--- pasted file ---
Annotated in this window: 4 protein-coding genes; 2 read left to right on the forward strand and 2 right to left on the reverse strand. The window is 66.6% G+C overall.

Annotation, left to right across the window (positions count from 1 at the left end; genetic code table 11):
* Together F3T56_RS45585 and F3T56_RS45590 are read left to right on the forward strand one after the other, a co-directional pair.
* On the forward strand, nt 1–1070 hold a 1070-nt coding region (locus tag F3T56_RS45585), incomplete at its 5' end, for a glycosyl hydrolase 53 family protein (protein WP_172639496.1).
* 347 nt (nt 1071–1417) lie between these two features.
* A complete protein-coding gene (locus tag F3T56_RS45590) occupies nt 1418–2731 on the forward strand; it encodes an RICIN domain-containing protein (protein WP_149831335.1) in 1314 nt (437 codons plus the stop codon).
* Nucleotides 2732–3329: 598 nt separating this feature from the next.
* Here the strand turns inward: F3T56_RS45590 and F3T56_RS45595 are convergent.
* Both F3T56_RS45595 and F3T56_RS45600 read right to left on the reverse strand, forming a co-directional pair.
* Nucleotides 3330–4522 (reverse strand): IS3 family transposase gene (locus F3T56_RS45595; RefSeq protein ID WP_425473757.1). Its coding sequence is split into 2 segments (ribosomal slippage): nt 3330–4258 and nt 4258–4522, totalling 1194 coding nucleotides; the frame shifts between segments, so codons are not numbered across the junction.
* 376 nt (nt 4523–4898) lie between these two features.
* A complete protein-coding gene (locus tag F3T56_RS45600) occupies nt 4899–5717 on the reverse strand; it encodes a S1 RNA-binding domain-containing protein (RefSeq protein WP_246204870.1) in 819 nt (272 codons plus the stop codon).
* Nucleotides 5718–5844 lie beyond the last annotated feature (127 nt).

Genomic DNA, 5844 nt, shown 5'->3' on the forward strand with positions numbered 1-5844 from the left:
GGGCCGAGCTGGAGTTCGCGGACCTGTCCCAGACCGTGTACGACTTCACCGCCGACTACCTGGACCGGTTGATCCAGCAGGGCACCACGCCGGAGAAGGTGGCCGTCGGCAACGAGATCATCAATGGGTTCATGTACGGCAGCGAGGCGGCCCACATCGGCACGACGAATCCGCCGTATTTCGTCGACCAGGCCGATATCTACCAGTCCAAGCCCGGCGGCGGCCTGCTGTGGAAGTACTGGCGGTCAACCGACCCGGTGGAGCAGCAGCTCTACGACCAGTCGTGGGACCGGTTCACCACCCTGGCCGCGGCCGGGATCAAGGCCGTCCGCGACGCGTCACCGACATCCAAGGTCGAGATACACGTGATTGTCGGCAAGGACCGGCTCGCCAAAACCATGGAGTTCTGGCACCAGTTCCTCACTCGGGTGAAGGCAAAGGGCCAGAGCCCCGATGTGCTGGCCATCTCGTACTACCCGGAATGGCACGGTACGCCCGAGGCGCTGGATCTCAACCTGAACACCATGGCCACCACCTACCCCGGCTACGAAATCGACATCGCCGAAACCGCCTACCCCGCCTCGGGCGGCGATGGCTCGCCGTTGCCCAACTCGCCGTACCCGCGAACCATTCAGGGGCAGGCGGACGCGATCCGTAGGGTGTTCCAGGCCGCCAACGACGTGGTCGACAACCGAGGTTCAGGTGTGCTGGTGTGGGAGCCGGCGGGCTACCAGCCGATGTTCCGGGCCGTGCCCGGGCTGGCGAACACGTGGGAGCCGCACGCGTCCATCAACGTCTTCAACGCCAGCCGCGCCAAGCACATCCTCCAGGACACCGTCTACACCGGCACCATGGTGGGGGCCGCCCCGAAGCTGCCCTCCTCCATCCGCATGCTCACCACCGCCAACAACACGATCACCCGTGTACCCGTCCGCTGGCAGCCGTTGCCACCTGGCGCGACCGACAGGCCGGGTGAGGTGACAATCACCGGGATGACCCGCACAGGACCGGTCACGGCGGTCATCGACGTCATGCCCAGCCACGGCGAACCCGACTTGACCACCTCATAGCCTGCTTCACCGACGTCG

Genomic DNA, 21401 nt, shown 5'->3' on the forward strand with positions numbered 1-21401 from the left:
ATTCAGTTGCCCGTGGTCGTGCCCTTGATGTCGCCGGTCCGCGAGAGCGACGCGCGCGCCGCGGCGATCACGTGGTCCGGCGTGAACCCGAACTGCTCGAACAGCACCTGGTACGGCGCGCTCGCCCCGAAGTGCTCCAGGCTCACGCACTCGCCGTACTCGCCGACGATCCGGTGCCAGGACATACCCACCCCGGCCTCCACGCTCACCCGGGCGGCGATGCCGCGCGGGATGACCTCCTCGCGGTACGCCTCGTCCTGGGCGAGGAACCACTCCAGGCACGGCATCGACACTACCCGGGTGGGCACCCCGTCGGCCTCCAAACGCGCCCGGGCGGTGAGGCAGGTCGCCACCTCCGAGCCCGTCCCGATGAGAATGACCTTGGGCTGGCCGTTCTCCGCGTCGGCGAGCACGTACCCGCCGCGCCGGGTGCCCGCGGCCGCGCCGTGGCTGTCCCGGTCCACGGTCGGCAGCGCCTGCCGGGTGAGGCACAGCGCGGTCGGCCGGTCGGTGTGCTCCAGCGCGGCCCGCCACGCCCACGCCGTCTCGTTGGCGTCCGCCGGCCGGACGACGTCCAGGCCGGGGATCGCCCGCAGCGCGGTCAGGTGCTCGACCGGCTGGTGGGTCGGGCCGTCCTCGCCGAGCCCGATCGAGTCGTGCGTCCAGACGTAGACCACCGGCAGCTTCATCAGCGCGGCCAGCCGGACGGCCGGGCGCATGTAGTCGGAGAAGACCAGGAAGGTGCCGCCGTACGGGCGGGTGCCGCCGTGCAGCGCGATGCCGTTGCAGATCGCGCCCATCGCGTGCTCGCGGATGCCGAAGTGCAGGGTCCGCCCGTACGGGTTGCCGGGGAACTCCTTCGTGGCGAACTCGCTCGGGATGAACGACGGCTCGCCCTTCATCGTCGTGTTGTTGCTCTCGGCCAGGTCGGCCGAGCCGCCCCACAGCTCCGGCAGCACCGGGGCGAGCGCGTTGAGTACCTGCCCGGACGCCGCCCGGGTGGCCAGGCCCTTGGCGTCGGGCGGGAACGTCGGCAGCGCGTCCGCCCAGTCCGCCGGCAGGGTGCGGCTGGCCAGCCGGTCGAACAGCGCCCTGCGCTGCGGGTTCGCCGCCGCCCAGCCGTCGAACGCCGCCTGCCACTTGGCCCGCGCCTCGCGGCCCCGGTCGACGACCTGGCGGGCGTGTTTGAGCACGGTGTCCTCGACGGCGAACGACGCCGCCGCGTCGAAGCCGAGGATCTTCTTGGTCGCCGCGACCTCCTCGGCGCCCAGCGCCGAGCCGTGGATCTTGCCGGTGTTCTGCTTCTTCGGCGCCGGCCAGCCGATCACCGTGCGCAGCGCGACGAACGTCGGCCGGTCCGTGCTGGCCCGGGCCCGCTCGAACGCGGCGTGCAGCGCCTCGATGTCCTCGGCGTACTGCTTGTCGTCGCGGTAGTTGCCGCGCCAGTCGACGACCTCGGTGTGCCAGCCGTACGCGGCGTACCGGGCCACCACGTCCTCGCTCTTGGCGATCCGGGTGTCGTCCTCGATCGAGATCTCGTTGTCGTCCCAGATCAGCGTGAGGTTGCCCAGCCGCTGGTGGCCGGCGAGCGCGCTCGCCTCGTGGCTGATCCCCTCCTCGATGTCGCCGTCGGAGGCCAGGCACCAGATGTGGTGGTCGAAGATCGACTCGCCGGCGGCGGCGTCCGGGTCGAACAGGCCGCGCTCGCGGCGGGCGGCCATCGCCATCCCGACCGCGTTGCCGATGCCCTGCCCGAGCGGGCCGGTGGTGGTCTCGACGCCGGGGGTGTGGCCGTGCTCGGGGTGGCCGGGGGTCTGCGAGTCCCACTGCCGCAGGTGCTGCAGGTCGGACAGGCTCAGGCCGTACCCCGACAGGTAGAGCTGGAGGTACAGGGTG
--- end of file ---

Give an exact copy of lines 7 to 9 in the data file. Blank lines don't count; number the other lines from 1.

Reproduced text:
* Nucleotides 2732–3329: 598 nt separating this feature from the next.
* Here the strand turns inward: F3T56_RS45590 and F3T56_RS45595 are convergent.
* Both F3T56_RS45595 and F3T56_RS45600 read right to left on the reverse strand, forming a co-directional pair.